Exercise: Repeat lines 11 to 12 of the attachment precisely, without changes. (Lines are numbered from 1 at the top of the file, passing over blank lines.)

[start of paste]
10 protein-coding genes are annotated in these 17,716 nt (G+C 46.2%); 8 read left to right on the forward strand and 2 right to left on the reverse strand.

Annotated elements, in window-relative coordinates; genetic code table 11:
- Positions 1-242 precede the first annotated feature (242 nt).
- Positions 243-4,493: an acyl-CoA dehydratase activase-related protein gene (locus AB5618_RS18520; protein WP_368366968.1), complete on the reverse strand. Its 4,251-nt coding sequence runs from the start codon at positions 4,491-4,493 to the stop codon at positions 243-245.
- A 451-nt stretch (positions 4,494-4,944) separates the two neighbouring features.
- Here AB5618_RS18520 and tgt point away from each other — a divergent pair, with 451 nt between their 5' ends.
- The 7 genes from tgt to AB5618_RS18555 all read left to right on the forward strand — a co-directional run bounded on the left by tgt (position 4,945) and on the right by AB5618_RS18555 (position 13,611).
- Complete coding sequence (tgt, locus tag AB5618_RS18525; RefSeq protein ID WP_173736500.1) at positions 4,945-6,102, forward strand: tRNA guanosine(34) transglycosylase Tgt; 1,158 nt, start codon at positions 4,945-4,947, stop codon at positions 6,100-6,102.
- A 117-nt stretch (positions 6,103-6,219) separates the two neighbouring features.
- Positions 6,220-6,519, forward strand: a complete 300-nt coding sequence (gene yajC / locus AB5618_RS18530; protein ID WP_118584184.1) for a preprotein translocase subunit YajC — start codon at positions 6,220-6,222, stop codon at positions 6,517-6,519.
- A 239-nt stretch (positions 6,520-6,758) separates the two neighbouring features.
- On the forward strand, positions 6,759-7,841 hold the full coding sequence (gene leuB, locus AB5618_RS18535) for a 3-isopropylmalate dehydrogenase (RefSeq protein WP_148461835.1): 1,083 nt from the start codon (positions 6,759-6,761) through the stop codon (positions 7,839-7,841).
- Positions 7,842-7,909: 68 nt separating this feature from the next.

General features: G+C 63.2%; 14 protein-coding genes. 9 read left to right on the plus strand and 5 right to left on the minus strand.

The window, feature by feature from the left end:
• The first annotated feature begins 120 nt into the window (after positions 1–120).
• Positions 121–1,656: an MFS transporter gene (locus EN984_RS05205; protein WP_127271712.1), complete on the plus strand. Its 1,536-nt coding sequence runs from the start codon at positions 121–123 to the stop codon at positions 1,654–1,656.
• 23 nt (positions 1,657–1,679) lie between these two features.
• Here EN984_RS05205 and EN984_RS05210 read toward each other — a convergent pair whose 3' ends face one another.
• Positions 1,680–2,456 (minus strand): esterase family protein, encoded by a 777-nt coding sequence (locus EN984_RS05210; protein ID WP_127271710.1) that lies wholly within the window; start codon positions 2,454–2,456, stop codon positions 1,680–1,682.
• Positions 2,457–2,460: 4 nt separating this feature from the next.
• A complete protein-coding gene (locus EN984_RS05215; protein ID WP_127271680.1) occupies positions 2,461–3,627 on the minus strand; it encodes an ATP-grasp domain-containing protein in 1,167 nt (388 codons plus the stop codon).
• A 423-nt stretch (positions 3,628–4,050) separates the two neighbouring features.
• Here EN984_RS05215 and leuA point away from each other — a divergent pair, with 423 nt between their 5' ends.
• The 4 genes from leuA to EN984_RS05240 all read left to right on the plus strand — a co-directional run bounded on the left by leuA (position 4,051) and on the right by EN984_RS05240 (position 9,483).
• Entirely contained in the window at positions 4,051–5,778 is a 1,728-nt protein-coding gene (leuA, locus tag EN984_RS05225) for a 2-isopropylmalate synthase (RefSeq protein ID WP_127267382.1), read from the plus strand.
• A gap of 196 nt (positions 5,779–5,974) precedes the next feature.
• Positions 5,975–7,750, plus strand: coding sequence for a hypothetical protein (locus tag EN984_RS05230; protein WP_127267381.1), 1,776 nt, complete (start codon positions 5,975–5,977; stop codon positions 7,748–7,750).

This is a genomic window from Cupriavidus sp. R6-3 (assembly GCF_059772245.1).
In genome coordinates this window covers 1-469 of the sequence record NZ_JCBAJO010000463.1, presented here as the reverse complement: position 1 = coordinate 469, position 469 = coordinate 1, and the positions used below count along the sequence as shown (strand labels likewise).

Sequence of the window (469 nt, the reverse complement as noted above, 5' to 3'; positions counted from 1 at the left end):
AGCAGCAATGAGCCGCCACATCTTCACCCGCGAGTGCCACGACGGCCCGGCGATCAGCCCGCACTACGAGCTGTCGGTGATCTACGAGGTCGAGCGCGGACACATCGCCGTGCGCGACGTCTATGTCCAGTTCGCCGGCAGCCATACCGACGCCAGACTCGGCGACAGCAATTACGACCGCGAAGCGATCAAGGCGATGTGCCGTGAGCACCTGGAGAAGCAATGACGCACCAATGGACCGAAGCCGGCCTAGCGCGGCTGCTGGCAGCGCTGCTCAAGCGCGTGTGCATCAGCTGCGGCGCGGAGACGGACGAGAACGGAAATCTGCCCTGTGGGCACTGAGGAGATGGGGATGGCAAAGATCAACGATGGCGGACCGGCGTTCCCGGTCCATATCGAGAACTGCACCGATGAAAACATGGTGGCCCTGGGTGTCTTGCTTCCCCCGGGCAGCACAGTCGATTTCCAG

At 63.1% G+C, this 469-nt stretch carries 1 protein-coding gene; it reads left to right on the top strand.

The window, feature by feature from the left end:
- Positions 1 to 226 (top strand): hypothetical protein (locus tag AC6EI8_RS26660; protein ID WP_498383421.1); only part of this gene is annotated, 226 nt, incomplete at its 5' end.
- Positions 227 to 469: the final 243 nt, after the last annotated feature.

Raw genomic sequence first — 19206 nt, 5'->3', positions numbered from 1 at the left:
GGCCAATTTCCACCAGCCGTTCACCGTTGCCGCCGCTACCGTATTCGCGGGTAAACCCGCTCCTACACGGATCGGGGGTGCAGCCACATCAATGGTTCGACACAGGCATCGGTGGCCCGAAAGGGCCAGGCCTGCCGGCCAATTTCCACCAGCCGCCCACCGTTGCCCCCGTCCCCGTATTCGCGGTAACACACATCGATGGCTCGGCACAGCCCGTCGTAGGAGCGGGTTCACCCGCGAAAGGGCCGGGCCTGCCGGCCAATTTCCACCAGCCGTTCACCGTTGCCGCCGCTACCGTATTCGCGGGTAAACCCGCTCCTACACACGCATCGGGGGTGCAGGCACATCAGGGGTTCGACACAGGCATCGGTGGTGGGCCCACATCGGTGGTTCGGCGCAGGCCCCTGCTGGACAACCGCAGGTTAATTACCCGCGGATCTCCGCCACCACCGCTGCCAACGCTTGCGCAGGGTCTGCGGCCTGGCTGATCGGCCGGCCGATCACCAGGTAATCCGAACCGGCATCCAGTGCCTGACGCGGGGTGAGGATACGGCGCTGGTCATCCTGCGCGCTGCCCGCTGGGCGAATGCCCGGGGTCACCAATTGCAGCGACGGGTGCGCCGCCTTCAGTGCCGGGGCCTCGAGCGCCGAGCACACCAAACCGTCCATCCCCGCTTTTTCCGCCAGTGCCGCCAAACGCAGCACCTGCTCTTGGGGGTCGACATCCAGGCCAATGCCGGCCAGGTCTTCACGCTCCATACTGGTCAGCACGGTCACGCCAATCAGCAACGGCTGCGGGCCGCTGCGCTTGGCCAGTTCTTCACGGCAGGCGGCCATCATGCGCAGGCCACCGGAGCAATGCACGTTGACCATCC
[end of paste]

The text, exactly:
- A 239-nt stretch (positions 6,520-6,758) separates the two neighbouring features.
- On the forward strand, positions 6,759-7,841 hold the full coding sequence (gene leuB, locus AB5618_RS18535) for a 3-isopropylmalate dehydrogenase (RefSeq protein WP_148461835.1): 1,083 nt from the start codon (positions 6,759-6,761) through the stop codon (positions 7,839-7,841).